When I was a little girl, I loved bouncing around on my horse Brownster. Brownster was a brown stuffed horse head on a broom stick, but I was definitely the best rider in my house. I had the cowgirl hat, pink cowgirl boots, and a lasso. My pets ran when they saw us but I often lassoed them to my mom’s despair.
Going to Silverton, CO brought out that young cowgirl. We arrived by bus so we could take the Durango-Silverton Train back to Durango. After being on the bus for almost an hour and half, I made a beeline for the restrooms. Of course women have to travel in groups, and my sister was right behind me. The wooden sidewalks were a fun addition to the town. I could imagine wearing cowgirl boots with spurs and I could hear the clank on the wood planks in my head as we rushed to the nearest restroom.
After the fun of using a restroom stall with a curtain instead of a door, I exited to the sight of a stagecoach and a rugged cowboy holding the reins. I watched as he assisted two young ladies into the coach. The ride would take them around the small town for a low cost of $7.00 per person. The thought crossed my mind, but then I heard my stomach growl. The experience would have to be passed up. We set off to find a saloon—I mean a restaurant—for lunch.
We did a little bit of shopping while looking for that perfect spot to refresh ourselves. The shops were in buildings that reminded me of an old western. Mostly wooden façades, wooden walkways, and old windows. Most of the shops seemed to be geared toward the typical tourist: T-shirts, coffee mugs with Colorado scenes, and western wear galore. There were a couple of unique shops, and those are the ones I gravitated toward. I have learned that a souvenir can come in a small package. Recently I bought a bracelet that I can add beads to that represent my travels. I found the perfect one of a small train. My husband likes this trend of the small token, but we often disagree on what the bead should be. I always win that battle—after all, it is my bracelet.
I heard the charming sound of an old piano as we passed a restaurant. We looked at the menu and decided this would be a good place to eat lunch. The bar was amazing—no, not the drinks, but the actual wooden bar. It was a huge piece of wood and it looked like I could just walk up and ask for a shot of whiskey. But I realized I wasn’t in a western movie so I sat down at a table with my traveling partners.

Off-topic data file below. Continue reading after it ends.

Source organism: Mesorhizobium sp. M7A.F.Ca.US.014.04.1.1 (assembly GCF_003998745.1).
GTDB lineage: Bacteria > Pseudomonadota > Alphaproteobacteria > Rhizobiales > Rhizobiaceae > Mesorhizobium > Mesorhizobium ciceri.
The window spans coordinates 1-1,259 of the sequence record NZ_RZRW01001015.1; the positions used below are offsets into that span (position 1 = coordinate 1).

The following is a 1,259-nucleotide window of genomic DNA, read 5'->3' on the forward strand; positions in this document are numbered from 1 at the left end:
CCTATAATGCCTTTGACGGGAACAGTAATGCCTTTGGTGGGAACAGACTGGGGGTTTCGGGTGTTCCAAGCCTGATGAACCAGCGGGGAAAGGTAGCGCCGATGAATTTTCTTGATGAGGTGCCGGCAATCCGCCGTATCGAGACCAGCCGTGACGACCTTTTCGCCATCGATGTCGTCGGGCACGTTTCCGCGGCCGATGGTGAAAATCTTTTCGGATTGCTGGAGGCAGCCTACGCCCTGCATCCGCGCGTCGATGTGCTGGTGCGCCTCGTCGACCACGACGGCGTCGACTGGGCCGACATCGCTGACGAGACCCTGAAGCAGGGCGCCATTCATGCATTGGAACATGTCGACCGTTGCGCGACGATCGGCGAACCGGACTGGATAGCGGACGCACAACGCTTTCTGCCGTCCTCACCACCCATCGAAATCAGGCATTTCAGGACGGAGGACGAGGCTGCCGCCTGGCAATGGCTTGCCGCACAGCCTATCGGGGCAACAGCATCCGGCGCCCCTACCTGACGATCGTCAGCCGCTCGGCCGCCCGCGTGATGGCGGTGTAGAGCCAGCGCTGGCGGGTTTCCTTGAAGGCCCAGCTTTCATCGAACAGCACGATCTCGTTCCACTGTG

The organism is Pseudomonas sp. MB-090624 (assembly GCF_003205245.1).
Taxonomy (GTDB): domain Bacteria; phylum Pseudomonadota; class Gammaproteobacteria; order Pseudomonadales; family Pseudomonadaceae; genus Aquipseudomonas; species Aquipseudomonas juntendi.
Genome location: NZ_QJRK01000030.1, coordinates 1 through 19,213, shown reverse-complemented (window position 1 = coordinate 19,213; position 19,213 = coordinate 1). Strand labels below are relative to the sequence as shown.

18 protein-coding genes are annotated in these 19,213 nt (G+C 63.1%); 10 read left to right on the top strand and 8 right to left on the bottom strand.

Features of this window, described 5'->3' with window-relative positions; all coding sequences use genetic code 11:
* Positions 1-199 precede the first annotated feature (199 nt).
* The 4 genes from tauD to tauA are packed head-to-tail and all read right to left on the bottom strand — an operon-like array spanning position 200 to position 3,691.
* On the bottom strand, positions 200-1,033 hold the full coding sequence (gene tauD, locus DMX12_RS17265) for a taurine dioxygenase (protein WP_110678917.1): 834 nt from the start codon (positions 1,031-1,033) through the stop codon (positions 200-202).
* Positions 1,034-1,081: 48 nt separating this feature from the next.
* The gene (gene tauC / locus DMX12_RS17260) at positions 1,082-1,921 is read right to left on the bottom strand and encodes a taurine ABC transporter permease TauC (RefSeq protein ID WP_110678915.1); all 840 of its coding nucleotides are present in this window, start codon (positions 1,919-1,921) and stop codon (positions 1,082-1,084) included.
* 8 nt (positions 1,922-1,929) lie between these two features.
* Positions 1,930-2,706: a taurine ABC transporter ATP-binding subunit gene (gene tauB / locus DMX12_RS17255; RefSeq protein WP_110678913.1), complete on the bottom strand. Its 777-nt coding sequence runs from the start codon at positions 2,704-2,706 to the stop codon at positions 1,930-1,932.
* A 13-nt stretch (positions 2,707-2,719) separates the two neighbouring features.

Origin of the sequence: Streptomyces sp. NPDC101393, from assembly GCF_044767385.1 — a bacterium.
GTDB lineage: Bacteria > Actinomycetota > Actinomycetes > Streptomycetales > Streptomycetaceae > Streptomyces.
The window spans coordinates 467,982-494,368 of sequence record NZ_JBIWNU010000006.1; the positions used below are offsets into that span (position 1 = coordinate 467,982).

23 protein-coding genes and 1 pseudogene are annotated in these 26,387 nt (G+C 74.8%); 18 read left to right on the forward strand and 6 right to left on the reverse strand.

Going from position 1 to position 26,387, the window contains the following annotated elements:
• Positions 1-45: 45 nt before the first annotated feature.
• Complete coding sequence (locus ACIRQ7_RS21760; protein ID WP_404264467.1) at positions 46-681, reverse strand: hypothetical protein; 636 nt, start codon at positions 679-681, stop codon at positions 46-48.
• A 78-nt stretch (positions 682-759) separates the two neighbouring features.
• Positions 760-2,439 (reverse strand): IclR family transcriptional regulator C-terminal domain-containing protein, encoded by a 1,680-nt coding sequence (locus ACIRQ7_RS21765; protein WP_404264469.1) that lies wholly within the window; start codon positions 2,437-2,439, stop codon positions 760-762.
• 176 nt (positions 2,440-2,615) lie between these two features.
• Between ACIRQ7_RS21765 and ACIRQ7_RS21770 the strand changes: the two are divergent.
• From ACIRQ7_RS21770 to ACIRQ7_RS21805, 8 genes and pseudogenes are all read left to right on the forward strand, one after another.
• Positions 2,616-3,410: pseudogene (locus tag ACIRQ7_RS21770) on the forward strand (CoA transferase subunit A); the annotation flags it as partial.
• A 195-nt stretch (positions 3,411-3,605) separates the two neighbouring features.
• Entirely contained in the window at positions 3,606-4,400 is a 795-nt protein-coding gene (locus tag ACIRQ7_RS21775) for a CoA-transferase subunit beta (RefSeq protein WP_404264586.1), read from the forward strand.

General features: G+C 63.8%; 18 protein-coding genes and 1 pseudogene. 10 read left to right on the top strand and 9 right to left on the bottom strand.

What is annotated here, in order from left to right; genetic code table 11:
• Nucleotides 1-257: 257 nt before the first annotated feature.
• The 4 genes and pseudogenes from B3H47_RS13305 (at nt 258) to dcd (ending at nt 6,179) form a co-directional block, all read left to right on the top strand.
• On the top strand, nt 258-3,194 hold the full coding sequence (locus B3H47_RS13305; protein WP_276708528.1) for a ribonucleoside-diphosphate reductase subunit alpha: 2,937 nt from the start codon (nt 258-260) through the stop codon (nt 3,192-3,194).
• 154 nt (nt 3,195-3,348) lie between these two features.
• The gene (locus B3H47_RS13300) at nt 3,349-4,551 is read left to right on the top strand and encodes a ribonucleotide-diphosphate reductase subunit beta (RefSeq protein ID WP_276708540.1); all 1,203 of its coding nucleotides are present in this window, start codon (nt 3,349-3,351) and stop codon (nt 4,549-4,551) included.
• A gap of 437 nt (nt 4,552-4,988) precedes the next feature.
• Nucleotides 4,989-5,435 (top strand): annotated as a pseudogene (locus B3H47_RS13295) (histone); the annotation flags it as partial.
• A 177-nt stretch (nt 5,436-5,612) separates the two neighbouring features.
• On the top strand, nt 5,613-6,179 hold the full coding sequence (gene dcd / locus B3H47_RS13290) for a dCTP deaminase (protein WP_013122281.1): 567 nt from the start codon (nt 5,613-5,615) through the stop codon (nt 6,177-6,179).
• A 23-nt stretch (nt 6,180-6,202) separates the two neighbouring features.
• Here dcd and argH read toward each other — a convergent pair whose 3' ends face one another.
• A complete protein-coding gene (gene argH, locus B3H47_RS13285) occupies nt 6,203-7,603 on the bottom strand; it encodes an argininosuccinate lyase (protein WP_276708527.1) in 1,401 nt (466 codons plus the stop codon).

The menu did offer variety and everyone found something they liked. My sister and husband wanted to be daring and ordered Rocky Mountain Oysters. I’d had a bad experience with eating them, so I didn’t partake. (I had been on a date years ago and the gentleman I was with ordered them and told me they were chicken nuggets. Boy, was I surprised to find out they did not come from a chicken. Needless to say, that was our last date.
My sister and I were curious to find out what a marijuana shop looked like so we went into one in Silverton. The smell was noticeable as soon as we walked through the door. A young man approached us with dreadlocks and large gages in his ears. He didn’t seem to fit the old western feel of Silverton; he seemed more like someone from Boulder. He asked for our IDs and I was so excited that this grandma would be carded. He blew that bubble when he said sorry, he had to ask everyone who walks through the door.
The gal behind the counter was very knowledgeable and answered our questions. She told me about a lip balm that was made of hemp and would not get me high. I thought I would be safe and stick with buying that. She put it in a little sealed package and off we went.
When you get to Silverton, make sure to check out the entire town. It is an easy walk and there is something for everyone to see. I think the kids would get a kick out of seeing the old stagecoach and all the fun little buildings. There was even a music park on one of the side streets with all kinds of things they could bang. The merchants in Silverton love their dogs and there were many shops that had a water bowl for the furry customer.
After a wonderful time exploring, we headed to the train station and got settled for the ride back. I would love to come back someday and see the outskirts of the area, which I caught a glimpse of from the bus and train.
I’m off to plan another memorable adventure. And because I feel more like a cowgirl after leaving Silverton, I will tip my hat to you and say, “See ya ‘round, partner.”